Who needs elevation drawings and what are they? This is one question to be sure to ask your building department prior to having your plans drafted. I’ve been talking about plans since beginning of last week, and I did refer to endwall and sidewall framing plans as “elevations”. However, these were the framing plans for each of the 4 walls. They showed the inside wood framework or support for the roofing and siding.
Not all states require what is called “elevation drawings”.
Click here to see what I am talking about – scroll down to number 7 titled “Elevations”:
These are very simple drawings which don’t really tell you how to build anything. In fact, once you get your plans, you may not take more than a quick glance at the elevation drawings, other than to be sure the building looks exactly the way you envision it. This includes where the doors and windows have been drawn. This is what counties like to see in deciding if the proposed new building is going to meet very specific guidelines in the area of aesthetics. Basically, does it “fit in” within the neighborhood, or is it going to stick out like a sore thumb? The community’s governing body decides what is “ok” or “not ok” for you to build.
Some residential communities are so specific on what you may or may not use for roofing and siding, they will even dictate what colors you are allowed to use on your building, or even more specifically, the colors you may not use! Elevations are drawn to show the exterior face of all four sides of the building, along with height relations and exterior finishes. They will show the overall height of the building, the “pitch” (slope) of the roof and top of finish grade elevation. If you have windows and doors, it will show what size and type of windows or doors, along with their exact location. If your new building is an addition or attachment, it will also show the relationship to the existing building.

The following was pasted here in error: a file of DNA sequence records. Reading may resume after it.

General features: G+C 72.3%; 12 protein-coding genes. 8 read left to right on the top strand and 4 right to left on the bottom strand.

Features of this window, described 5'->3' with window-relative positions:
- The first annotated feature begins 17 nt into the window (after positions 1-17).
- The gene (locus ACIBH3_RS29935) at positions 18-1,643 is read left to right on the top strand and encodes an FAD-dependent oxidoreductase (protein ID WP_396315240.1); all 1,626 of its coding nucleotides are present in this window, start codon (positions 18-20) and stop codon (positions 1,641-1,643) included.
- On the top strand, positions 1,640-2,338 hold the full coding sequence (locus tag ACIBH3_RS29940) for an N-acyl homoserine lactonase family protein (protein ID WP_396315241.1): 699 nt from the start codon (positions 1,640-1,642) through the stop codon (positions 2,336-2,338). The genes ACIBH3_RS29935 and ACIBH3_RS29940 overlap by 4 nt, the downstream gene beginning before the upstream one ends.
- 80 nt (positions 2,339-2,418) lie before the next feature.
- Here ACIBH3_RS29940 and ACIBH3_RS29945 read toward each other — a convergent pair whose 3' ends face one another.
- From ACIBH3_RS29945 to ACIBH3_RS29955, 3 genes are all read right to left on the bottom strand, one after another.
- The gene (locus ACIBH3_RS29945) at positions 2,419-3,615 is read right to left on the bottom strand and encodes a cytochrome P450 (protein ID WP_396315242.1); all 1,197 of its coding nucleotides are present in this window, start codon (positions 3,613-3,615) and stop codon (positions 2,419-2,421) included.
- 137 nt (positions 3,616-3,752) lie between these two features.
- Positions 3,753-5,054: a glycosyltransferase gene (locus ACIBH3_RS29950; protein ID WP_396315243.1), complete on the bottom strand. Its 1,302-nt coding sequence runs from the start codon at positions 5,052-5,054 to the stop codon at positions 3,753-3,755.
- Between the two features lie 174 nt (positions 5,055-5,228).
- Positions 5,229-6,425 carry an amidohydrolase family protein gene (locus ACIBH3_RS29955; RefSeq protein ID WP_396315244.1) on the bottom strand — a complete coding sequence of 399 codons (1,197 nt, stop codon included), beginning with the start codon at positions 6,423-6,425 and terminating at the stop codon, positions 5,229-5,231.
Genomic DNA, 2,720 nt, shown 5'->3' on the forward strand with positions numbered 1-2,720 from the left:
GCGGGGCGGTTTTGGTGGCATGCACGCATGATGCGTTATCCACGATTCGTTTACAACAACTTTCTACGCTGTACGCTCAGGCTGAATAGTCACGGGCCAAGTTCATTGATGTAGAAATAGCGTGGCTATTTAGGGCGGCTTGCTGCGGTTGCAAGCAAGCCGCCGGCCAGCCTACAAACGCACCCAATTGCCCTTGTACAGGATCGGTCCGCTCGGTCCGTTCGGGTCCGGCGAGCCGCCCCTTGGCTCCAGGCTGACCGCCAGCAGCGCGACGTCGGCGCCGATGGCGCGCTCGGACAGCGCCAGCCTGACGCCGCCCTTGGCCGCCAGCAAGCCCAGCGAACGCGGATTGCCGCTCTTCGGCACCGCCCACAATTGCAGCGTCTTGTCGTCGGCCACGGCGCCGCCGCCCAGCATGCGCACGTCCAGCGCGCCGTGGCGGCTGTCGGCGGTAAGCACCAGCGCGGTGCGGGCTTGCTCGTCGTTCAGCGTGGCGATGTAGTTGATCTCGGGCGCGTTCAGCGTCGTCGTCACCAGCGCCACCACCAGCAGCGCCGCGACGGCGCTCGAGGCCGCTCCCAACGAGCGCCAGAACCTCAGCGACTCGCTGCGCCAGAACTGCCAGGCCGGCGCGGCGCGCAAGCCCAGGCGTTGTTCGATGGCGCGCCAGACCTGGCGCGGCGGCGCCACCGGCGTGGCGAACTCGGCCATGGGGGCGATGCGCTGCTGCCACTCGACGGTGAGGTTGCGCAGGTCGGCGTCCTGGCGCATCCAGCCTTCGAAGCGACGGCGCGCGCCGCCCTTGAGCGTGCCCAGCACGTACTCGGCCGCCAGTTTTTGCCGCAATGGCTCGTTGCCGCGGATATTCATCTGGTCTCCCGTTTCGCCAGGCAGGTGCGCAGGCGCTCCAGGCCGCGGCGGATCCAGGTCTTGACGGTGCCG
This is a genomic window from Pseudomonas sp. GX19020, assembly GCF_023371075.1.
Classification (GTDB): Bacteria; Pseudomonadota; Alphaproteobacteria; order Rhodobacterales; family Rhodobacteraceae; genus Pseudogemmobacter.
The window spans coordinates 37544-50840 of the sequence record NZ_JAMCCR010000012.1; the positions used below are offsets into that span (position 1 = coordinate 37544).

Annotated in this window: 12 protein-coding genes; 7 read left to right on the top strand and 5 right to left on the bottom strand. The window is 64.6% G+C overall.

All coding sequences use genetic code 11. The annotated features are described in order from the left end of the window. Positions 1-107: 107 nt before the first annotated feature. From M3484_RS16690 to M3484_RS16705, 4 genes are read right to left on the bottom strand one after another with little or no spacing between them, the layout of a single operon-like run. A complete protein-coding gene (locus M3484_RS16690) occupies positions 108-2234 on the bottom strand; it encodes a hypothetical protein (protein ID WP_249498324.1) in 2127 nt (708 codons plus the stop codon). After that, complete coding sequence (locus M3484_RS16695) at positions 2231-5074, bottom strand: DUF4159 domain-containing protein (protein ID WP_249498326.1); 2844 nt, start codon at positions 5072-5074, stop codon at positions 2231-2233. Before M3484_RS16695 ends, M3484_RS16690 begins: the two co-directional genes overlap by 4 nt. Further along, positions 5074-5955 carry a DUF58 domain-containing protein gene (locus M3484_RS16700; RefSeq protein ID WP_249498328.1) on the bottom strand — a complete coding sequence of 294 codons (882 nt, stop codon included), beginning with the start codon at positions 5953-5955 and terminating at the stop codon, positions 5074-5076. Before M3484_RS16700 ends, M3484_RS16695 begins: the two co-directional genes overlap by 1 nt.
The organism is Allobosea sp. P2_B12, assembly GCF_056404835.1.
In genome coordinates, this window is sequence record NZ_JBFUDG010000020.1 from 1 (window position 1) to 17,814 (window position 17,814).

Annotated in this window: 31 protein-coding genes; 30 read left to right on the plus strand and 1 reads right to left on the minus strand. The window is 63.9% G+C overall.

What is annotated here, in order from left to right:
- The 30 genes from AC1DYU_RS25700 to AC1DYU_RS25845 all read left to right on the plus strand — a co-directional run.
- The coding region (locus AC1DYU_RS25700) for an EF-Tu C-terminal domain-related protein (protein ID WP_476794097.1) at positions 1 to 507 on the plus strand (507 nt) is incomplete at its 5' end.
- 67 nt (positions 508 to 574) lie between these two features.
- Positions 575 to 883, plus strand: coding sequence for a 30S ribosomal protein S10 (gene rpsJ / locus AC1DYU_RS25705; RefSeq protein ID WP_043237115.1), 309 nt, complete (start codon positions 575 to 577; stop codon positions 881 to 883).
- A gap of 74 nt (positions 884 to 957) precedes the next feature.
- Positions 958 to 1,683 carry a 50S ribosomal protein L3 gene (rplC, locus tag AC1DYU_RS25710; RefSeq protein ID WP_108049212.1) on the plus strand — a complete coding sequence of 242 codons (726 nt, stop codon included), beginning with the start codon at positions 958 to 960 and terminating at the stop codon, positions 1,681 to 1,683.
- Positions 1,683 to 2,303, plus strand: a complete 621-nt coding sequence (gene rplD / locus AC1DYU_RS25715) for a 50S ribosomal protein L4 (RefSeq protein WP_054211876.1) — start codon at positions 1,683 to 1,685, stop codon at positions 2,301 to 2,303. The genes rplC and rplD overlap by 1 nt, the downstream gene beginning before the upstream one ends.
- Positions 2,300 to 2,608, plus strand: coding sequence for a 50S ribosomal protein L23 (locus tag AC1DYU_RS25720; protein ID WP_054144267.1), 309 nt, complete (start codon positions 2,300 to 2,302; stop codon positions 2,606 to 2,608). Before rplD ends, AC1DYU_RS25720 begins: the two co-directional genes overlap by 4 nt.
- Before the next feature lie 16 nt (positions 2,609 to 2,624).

Going one step further, building inspectors from your city/borough/county may also require an engineer to seal the plans. This means the engineer is checking the structural design of the building, and verifies under the loads and according to the building code adopted by your jurisdiction, the building is designed to withstand the forces of nature. The engineer safeguards people and property, so they have a huge responsibility in sealing your building plans. The actual “sealing” part means they put a stamp on the plans with their license number and put their signature over the seal. Even if you are not required to have sealed plans by your building department, I strongly recommend you have them stamped anyway. It’s just a good idea to have a professional engineer put his/her seal of “yes this is a good design and safe to use” on your building.
While you are at it, ask your building department how many sets of plans they will need. Some require two sets of sealed plans, while others want 2 sealed plus another one unsealed. They may have requirements of what size or method of submission as well. Most will accept the size we use, which is 2’ x 3’, but others are starting to require plans submitted on a disc only. Calculations to support your building may also be required, and again the number of sets for submission (most often sealed only) is set by your building department.
Lots to know about plans! Tomorrow we will discuss one last little detail….yes, the Detail drawings themselves!